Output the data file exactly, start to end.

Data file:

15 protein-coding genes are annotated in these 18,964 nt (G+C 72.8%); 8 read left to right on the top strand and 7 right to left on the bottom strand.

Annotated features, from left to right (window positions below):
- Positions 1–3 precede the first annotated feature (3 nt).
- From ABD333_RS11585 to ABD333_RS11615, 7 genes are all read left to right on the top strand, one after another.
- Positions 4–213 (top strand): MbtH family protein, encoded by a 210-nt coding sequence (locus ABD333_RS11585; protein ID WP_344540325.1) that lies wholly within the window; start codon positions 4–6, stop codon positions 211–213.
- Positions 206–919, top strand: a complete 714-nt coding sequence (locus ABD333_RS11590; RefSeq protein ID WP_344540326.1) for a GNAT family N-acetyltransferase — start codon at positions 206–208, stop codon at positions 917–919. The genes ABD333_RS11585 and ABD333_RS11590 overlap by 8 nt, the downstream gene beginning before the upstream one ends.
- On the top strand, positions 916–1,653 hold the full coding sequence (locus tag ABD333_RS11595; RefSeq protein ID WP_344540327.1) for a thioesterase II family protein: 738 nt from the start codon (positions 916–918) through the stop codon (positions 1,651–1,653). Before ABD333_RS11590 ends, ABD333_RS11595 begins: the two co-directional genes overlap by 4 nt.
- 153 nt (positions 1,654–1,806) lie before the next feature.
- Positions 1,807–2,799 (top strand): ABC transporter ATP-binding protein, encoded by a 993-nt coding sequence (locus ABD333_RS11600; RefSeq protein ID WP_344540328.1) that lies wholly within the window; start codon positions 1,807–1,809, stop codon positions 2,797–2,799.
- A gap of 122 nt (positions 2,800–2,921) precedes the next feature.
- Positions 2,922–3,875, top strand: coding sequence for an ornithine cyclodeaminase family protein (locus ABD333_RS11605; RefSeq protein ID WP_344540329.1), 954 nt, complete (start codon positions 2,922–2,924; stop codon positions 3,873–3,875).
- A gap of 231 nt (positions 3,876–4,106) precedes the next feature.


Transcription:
15 protein-coding genes are annotated in these 18,964 nt (G+C 72.8%); 8 read left to right on the top strand and 7 right to left on the bottom strand.

Annotated features, from left to right (window positions below):
- Positions 1–3 precede the first annotated feature (3 nt).
- From ABD333_RS11585 to ABD333_RS11615, 7 genes are all read left to right on the top strand, one after another.
- Positions 4–213 (top strand): MbtH family protein, encoded by a 210-nt coding sequence (locus ABD333_RS11585; protein ID WP_344540325.1) that lies wholly within the window; start codon positions 4–6, stop codon positions 211–213.
- Positions 206–919, top strand: a complete 714-nt coding sequence (locus ABD333_RS11590; RefSeq protein ID WP_344540326.1) for a GNAT family N-acetyltransferase — start codon at positions 206–208, stop codon at positions 917–919. The genes ABD333_RS11585 and ABD333_RS11590 overlap by 8 nt, the downstream gene beginning before the upstream one ends.
- On the top strand, positions 916–1,653 hold the full coding sequence (locus tag ABD333_RS11595; RefSeq protein ID WP_344540327.1) for a thioesterase II family protein: 738 nt from the start codon (positions 916–918) through the stop codon (positions 1,651–1,653). Before ABD333_RS11590 ends, ABD333_RS11595 begins: the two co-directional genes overlap by 4 nt.
- 153 nt (positions 1,654–1,806) lie before the next feature.
- Positions 1,807–2,799 (top strand): ABC transporter ATP-binding protein, encoded by a 993-nt coding sequence (locus ABD333_RS11600; RefSeq protein ID WP_344540328.1) that lies wholly within the window; start codon positions 1,807–1,809, stop codon positions 2,797–2,799.
- A gap of 122 nt (positions 2,800–2,921) precedes the next feature.
- Positions 2,922–3,875, top strand: coding sequence for an ornithine cyclodeaminase family protein (locus ABD333_RS11605; RefSeq protein ID WP_344540329.1), 954 nt, complete (start codon positions 2,922–2,924; stop codon positions 3,873–3,875).
- A gap of 231 nt (positions 3,876–4,106) precedes the next feature.